Twelfth Night is nearly upon us, the cheeseboard is but a distant memory and the Christmas tree has been dead for a fortnight.
This is the weekend that January truly bites… and that can only mean one thing.
It’s time to do something about that resolution. You remember the one, don’t you? The one about getting yourself in shape?
But it can be quite overwhelming – with social media filled with posts about body transformations and adverts for cut price gym membership.
If you’re feeling the pressure, Radio 1 Newsbeat has been asking for a few tips to get you started.
Alice Liveing is a 26-year-old is a personal trainer and influencer, who’s gained nearly 700k followers on Instagram from sharing her workouts and recipes.
But – here’s the good news – Alice has also been praised for sharing her honest journey into the world of fitness, and tells us it’s not about having the “perfect body”.
“I trained as a dancer and did musical theatre. On my first day I remember it so vividly feeling like ‘oh god, I’m so different to everyone else’,” she tells Newsbeat.
“Everyone had super lean long legs and I was five foot one and over that first year my self confidence massively nosedived.”
“I spent every day in a dance studio in a leotard looking at myself in the mirror and comparing myself to everyone around me.”
She says she developed a “terrible relationship with food” and would binge on fizzy drinks and chocolate after eating very little.
It was during her college assessments that a teacher told her she needed to get stronger and it was here her relationship with weight training began.
“Finally I felt like I’d found something I was good at and I really enjoyed it, it gave me an escape from college.”
Alice became a personal trainer four years ago, but says this didn’t mark the end of her problems with body image.
She says she tells her clients that they shouldn’t exercise to look like anyone else, but to improve their quality of life and wants them to train for the right reasons.
These are her top tips:
1- Don’t train because you want to look like someone else.
“I got the six pack – but at that point I was like I don’t really have a life and I’m not very happy.
“I think a lot of people think there’s this magical pot of gold at the end of the rainbow when they reach their goal weight – but in reality it doesn’t happen like that.”
“You have to take a step back and look at the reasons behind why you exercise – is it going to motivate me, is it going to improve my mental health or long time health goals.
2 – Don’t compare yourself to others – especially people online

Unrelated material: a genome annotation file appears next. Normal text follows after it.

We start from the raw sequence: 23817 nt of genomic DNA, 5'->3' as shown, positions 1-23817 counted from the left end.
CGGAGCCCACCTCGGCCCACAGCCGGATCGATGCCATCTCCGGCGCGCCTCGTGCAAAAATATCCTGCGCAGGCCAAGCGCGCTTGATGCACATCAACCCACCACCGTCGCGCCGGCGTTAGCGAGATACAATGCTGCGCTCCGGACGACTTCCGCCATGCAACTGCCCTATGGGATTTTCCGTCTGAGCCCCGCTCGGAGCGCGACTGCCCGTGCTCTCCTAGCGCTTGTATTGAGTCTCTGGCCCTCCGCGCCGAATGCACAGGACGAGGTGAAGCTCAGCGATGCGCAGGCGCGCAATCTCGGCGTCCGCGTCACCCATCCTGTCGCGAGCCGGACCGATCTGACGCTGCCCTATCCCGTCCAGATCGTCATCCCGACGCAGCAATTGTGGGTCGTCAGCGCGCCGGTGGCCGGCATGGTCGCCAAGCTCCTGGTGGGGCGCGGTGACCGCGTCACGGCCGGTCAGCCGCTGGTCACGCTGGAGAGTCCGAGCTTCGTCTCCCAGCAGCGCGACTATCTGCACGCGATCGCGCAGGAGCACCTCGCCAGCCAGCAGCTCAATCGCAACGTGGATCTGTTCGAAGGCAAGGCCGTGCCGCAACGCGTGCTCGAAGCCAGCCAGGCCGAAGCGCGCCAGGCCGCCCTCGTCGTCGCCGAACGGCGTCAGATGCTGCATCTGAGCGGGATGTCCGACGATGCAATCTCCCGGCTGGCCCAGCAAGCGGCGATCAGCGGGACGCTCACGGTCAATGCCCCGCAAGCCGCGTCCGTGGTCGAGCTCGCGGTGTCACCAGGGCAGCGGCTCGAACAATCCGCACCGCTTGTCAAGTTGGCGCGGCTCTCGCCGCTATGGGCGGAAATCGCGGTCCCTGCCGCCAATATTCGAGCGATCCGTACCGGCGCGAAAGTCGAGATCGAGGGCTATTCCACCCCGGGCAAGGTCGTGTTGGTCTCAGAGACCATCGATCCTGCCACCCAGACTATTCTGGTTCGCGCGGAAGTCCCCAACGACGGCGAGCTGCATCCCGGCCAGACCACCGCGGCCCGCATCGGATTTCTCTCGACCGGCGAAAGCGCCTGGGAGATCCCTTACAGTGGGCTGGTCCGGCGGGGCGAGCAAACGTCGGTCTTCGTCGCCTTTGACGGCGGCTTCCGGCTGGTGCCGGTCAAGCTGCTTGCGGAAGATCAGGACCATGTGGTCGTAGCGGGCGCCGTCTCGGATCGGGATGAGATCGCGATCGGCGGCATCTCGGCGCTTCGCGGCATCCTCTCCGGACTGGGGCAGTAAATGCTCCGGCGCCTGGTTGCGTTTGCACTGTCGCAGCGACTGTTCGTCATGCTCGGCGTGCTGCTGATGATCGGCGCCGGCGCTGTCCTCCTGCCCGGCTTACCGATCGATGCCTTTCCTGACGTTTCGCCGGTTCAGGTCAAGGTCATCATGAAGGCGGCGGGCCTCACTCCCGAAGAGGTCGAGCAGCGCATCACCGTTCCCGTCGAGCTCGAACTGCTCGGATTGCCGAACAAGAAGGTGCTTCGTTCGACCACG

“We live in a world where comparison is king – the majority of people I speak to suffer with feeling inadequate in some way.
“In fitness there’s a big difference between providing someone with inspiration and on the flip side making people feel like they’re not worthy or good enough.
“I’ll have clients come to me and say ‘I really want to look like X’ and that’s never going to happen – you have to be realistic about what you’re trying to achieve.
“If you’re only doing it to look like someone on Instagram or to get the ‘perfect body’ then the motivation will be short lived because believe me, I’ve been there and done that.”
3 – Start with home workouts and classes
“When it comes to gym and general exercise intimidation, there are a couple of things I work around.
“If you’re really struggling to get the confidence to go to the gym, start at home – I think it’s a great place where you’re in a safe space.”
She says if you feel nervous about going to the gym then finding a class that’s right for you can set you on your way.
“Classes are a nice intermediary space and a slightly more encouraging environment – there’s been a shift recently in the language used in them, [instructors] are taking more care of how they approach these environments and the kind of vibe they bring on.”
4 – When you’re ready to hit the gym, get organised!
“I think the most important thing with starting a gym journey is knowing what you’re going to do before you walk in.
“There’s nothing worse than stepping into a gym and being like, what the hell do I do now?
“Use things like YouTube and Instagram so that when you walk in you have a plan, you can get on with it and don’t have to worry.”
And you don’t need to spend a fortune on membership either.
“There are so many budget gyms – I pay £20 a month and I get that’s still expensive for some people when money’s tight, but if you set it aside as a priority then having it is really helpful.”